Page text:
Motorists whose vehicles were potentially damaged in a recent flooding incident at Belfast International Airport have been urged to make sure they are safe to drive.
The airport said that 35 vehicles out of 6,554 on site were affected by flooding during a period of torrential rain on July 28.
Graham Keddie, managing director at Belfast International Airport, issued a statement promising that “no one will be out one penny because of what took place”.
Airport customer Nick Mitford told BBC Radio Ulster’s Nolan Show that his car is likely to be “a write-off”.
“I don’t blame the airport for there being a flood. It was quite clearly an unprecedented amount of rain and there was flooding throughout Northern Ireland,” he said.
“It’s the way the airport subsequently decided to treat me as a customer. My car was there for 13 days after the flooding incident, and they had my details. Now I’m not asking them to try and assess my car or work out whether or not my car has been flooded or not, but I don’t think it’s beyond the duty of care they owe to me to just inform me that there had been an incident and that I might want to make arrangements not to potentially drive an unsafe car home with my family in it.”
Another airport customer, ‘Emma’, told the show that she returned from holiday with her children to find that her car, which had been parked in an overflow “field”, had been flooded.
“I arrived home at three o’clock in the morning, got into the car, wondered what the smell was and then realised that there was about a foot of water in it. The car’s been written off,” she said.
“I made the choice not to drive my vehicle home because I was concerned because there was a lot of water in it, so we got a taxi. But there are other unknowing people who have driven their vehicles home.”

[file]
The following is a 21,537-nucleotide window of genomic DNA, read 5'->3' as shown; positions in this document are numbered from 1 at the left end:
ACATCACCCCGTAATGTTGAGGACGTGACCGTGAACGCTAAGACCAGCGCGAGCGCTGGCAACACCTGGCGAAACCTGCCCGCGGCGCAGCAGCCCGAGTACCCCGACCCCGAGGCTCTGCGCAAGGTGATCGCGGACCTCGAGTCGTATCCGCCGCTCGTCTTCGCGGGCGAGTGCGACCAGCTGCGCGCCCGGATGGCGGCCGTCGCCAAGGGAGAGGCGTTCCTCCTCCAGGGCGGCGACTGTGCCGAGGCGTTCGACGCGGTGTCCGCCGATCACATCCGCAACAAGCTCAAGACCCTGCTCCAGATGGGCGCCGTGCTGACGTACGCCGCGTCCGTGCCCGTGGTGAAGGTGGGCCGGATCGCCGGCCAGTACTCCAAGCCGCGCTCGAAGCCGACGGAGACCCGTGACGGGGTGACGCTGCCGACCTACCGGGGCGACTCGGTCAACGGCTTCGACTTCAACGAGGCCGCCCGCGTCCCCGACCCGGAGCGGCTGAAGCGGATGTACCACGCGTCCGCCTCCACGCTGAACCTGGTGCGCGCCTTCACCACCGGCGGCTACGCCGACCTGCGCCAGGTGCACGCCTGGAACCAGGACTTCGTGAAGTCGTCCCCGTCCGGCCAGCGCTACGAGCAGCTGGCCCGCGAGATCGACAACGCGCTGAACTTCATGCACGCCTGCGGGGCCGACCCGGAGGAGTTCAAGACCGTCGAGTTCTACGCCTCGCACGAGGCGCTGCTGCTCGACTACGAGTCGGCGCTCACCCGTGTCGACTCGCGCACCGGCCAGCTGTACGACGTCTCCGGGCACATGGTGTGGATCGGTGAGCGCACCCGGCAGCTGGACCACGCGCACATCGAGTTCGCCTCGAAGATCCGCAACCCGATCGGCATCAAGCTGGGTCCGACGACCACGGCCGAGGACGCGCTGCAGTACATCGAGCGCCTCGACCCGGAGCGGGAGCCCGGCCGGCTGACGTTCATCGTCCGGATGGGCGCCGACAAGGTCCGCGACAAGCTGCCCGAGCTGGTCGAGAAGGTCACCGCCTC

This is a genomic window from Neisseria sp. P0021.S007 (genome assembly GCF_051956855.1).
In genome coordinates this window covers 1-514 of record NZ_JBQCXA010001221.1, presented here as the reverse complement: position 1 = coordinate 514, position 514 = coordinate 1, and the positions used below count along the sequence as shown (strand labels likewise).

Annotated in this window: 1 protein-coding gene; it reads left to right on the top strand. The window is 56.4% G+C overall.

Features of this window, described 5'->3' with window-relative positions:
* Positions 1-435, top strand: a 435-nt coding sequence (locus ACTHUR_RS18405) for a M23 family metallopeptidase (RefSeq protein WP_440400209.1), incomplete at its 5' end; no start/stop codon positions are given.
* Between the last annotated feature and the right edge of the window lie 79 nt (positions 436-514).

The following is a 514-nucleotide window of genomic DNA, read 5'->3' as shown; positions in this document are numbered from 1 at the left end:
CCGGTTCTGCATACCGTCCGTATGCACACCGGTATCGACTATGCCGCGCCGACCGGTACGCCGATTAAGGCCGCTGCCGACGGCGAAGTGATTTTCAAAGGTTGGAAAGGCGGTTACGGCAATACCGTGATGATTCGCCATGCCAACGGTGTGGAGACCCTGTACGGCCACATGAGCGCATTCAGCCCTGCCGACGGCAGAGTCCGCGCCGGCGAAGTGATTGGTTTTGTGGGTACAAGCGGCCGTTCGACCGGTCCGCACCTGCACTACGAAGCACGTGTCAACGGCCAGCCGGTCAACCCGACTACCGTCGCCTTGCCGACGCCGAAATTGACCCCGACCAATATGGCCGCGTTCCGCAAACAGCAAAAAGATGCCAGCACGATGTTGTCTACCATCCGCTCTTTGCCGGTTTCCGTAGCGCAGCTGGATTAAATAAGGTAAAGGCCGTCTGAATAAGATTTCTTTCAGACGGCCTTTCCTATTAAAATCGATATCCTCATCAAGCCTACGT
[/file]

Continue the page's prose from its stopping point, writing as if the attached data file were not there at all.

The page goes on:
With some customers claiming they weren’t informed about the flooding incident, concerns have been raised that some motorists could be unwittingly driving vehicles that are not safe.
Ian Crowder, the AA’s public relations manager, warned that flood damage could compromise a vehicle’s safety systems and urged anyone who thinks their vehicle may have been affected to get it checked out by a qualified mechanic as soon as possible.
“Anyone who thinks their car may have potentially been submerged in this flooding incident should get it checked out, ideally by a main dealer, and follow their advice and then contact their insurance company,” he advised.
Describing the incident as “an issue of public concern”, he said vehicles that have sustained water damage may well start and drive ok, but can have “a host of unseen problems”, some of which are “potentially dangerous”.
“The water can affect the electronics of the car, the exhaust and all sorts of other aspects of the vehicle,” he added.
Mr Crowder said that cars that have been flooded are usually written off by insurance companies as they can “store up problems” and even be dangerous as on-board electronics that control safety systems could start to fail.
Mr Keddie said the airport had been the subject of “a frenzied onslaught by certain sections of the local media over what happened during torrential rains on the 28th July”.
The Met Office said 88.2 mm of rain fell on Saturday afternoon “more than the average rainfall for the entire month of July”.
He added: “Passengers affected were provided transport home at no cost where required.”
A firm of solicitors is acting on the airport’s behalf to settle all costs, including the cost of vehicles that have been written off and associated costs such as car hire and insurance excess. All claims will be dealt with as quickly as possible.
“We could have avoided liability under Act of God clauses, but we didn’t. Instead, we acknowledged the extent of the damage that was done and moved to deliver redress to our customers.”